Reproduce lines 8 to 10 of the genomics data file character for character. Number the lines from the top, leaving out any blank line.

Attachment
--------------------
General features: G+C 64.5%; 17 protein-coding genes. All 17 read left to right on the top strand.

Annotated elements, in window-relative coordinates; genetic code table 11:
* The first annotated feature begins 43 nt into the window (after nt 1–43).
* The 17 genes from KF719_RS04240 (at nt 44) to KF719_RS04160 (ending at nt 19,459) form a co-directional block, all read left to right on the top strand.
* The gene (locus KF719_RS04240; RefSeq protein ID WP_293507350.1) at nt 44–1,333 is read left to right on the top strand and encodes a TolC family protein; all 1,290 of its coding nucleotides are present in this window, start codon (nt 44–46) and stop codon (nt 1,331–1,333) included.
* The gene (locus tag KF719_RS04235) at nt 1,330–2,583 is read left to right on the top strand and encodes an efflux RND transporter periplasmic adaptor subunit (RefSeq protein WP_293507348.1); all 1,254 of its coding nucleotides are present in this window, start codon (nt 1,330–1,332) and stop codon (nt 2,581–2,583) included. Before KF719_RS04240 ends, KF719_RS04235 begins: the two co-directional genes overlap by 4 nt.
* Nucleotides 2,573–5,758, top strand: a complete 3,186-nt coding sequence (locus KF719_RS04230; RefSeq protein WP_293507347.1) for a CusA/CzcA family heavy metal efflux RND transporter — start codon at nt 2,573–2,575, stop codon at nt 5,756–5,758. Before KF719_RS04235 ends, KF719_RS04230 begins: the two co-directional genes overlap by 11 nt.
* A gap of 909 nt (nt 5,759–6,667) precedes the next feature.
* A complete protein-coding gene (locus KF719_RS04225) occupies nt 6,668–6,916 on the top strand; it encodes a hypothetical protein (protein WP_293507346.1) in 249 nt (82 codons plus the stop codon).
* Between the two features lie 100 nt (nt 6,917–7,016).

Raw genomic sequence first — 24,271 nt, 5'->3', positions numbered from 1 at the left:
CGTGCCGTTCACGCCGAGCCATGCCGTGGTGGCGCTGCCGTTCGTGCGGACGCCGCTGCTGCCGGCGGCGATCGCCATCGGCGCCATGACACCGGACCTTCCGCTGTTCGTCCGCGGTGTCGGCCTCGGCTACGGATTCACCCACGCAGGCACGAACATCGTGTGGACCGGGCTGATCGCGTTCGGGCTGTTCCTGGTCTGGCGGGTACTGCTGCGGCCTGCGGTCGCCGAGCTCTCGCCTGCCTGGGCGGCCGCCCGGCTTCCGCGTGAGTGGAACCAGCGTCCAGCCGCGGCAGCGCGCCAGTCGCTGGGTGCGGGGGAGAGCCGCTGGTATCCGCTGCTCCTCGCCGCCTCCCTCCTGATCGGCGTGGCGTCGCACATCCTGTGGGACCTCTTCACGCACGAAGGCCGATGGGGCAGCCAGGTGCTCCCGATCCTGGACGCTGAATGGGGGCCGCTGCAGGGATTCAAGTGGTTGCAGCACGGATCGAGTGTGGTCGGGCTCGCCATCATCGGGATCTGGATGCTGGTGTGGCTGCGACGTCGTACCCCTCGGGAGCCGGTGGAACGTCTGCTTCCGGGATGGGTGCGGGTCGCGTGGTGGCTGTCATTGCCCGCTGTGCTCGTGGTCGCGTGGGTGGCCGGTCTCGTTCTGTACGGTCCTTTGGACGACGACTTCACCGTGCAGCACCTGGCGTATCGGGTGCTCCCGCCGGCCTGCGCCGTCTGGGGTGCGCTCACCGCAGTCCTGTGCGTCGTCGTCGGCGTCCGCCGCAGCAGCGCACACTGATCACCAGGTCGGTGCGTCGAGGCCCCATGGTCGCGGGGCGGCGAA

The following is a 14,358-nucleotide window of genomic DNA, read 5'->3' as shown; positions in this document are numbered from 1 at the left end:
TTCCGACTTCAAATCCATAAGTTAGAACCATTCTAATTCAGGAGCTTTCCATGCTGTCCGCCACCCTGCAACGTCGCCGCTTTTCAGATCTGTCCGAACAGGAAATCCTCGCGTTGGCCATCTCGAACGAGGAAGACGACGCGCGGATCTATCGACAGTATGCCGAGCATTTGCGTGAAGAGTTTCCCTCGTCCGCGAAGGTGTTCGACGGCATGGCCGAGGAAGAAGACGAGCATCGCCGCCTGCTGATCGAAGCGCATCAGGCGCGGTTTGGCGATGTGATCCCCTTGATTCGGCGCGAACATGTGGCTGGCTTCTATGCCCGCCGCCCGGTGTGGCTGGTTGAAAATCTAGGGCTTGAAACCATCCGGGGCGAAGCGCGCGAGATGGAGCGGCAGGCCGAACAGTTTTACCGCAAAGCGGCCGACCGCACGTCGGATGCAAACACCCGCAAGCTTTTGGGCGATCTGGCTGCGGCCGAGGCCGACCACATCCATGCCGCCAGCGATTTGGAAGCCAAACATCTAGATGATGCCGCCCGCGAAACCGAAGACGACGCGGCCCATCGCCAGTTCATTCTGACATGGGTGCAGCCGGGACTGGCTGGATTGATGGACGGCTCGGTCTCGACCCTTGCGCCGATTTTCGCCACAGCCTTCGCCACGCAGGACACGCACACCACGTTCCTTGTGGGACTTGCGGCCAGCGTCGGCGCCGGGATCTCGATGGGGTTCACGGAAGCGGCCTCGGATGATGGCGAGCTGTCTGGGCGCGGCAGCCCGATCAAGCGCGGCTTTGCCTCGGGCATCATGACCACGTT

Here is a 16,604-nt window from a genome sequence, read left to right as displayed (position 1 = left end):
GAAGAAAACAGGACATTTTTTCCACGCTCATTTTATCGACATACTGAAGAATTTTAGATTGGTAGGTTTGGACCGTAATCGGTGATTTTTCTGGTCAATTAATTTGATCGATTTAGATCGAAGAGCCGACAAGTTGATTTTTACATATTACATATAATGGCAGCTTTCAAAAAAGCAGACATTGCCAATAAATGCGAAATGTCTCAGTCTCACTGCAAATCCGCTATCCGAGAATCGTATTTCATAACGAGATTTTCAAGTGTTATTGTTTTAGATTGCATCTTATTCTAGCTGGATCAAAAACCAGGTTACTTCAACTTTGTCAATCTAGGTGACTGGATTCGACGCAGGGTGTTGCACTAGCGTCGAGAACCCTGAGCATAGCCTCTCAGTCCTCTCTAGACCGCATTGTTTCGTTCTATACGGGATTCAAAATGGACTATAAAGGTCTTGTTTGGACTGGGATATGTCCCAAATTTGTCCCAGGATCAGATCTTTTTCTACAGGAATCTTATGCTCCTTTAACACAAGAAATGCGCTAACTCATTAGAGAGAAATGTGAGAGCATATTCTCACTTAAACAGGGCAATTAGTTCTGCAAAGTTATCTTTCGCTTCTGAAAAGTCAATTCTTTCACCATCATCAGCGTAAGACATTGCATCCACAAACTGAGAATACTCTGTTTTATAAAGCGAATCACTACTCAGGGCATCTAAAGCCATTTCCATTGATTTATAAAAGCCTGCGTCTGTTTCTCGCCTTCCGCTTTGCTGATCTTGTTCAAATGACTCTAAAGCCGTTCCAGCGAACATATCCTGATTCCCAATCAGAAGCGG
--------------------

* A gap of 909 nt (nt 5,759–6,667) precedes the next feature.
* A complete protein-coding gene (locus KF719_RS04225) occupies nt 6,668–6,916 on the top strand; it encodes a hypothetical protein (protein WP_293507346.1) in 249 nt (82 codons plus the stop codon).
* Between the two features lie 100 nt (nt 6,917–7,016).